can the science develop and find its place in the scientific com-
munity. It is important to develop social pedagogy as a science,
in relation to other sciences and to observe how it will take its
place as an institution in the scientific community, although, the
boundaries of sciences, at present, are more flexible and to some,
even unnecessary. The position of social pedagogy, institutionally,
and its scientific theory and origin determines the lines of discus-
sion and vice versa.
Social pedagogical theory and practice
Social pedagogical work does not limit itself to problem solving,
only. Its professional function is also to maintain well-being and
the standard of living. From this function, social pedagogical work
acquires its strongly preventive meaning and contents.
The social pedagogical functional system can be built in the
long run, but only by developing it as a science. The development
of social pedagogical practice depends on whether the question is
about a specific social pedagogical occupation or about a specific
social pedagogical pattern of thought and the way to work in vari-
ous occupations based on social pedagogy. It also depends on how
social pedagogy will develop as a science and what kind of precon-
ditions will be presented to successfully conduct social pedagogical
research. Just to promote practice, social pedagogy needs to develop
as a science.
As a functional system of society, social pedagogy is heteromor-
phic like social policy. It reflects the state and characteristics of each
society and can have quite many different forms of manifestations
in different societies and different eras. However, the social peda-
gogical functional practices are committed to time and place and
the formation of theory and research are linked to them, and are
also sensitive to ideologies and political interests in society. Hence,
social pedagogy can be developed as a system of education with
efforts to define its contents and field, its fundamental basic ques-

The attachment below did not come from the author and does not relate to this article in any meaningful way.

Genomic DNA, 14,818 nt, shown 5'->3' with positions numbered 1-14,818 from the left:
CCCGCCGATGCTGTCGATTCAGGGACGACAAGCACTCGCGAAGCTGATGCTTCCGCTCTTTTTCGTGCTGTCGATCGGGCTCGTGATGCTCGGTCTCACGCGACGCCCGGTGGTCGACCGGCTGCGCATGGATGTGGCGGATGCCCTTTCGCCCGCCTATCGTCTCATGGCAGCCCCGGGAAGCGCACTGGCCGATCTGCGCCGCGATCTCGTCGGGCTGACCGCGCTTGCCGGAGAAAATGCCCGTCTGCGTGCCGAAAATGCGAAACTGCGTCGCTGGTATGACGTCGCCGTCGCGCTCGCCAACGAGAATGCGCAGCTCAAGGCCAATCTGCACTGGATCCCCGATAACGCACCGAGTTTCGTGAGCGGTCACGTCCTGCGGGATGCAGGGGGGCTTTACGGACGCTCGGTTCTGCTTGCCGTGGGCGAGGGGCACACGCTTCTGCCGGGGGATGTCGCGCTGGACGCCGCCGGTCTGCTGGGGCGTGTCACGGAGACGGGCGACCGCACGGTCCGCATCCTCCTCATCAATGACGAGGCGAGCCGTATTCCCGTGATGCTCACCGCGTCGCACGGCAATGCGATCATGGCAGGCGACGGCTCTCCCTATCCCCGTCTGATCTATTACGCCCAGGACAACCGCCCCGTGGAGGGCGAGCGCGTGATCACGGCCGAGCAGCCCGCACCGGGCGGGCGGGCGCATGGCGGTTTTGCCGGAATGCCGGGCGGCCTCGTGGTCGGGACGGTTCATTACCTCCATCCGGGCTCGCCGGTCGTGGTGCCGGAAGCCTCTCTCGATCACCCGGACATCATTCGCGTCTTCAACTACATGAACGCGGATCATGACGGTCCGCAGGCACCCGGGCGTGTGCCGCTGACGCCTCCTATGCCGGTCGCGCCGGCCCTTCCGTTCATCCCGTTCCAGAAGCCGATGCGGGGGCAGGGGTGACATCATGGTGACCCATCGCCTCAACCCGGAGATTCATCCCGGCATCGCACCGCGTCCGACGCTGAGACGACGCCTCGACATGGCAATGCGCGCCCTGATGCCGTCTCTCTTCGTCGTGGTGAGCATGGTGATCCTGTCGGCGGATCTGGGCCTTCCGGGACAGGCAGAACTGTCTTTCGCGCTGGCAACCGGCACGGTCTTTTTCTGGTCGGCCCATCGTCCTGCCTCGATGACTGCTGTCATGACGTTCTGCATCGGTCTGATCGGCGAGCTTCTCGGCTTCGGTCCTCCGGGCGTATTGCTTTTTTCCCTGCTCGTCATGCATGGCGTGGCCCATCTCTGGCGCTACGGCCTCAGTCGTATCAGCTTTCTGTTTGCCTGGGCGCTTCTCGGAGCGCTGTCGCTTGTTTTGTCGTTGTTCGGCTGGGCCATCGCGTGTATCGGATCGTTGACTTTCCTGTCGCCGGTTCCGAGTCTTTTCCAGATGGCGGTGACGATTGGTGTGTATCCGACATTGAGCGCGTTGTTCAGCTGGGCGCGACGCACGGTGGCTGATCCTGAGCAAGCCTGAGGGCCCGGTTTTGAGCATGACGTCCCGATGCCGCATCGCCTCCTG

tions and basic concepts and its characteristic way to analyse reality
by raising questions providing information and creating theory.
Social pedagogy deals with theory and practice of social work and
other ’social’ professions. As a discipline it integrates the elements
of science, education and work (see Figure 2).
Social pedagogy as
a system of science
as an academic
Social pedagogy as Social pedagogy as
a system of education a system of work
Figure 2. Social pedagogy as a scientific, educational and work system
It is important both theoretically and practically that social peda-
gogical discussion be linked with social analysis and relevant infor-
mation about prevailing conditions, and also with understanding
what goes on in society (Winkler 1995, 183). For example, the
current post-modern education, information and media society
imposes special challenges on social pedagogical research. The
problems of integration and mechanism of exclusion are complex
and are concerned with the population at large. We are living in a
society, where people have high professional skills, and it demands
from its members, higher and higher cognitive efficiency, risk-
taking, willingness to change and tolerance towards instability.
The relation between social pedagogical theory and practice, and
the self-conception of social pedagogy, in general, can be defined
from the different origins of scientific theory and quest for knowl-
edge. The most important question is, to what extent does theory
set its norms and standards and to what extent does it only try to
understand the practical functions — or if I state the postulate of
hermeneutic traditions a little more clearly — to what extent does
it try to deepen in practice, the functional capacity to comprehend
those who make their actions become theoretically comprehensive.
In a manner of speaking, it is also a question which one is primary,
theory or practice, in spite of the fact that we speak of them as a
’whole’. On the basis of practice, it is important to note the setting
of goals, definition of work forms and target groups, how action
is theoretically captured, what concepts are used in it and how the
relation of theory to practice is comprehended.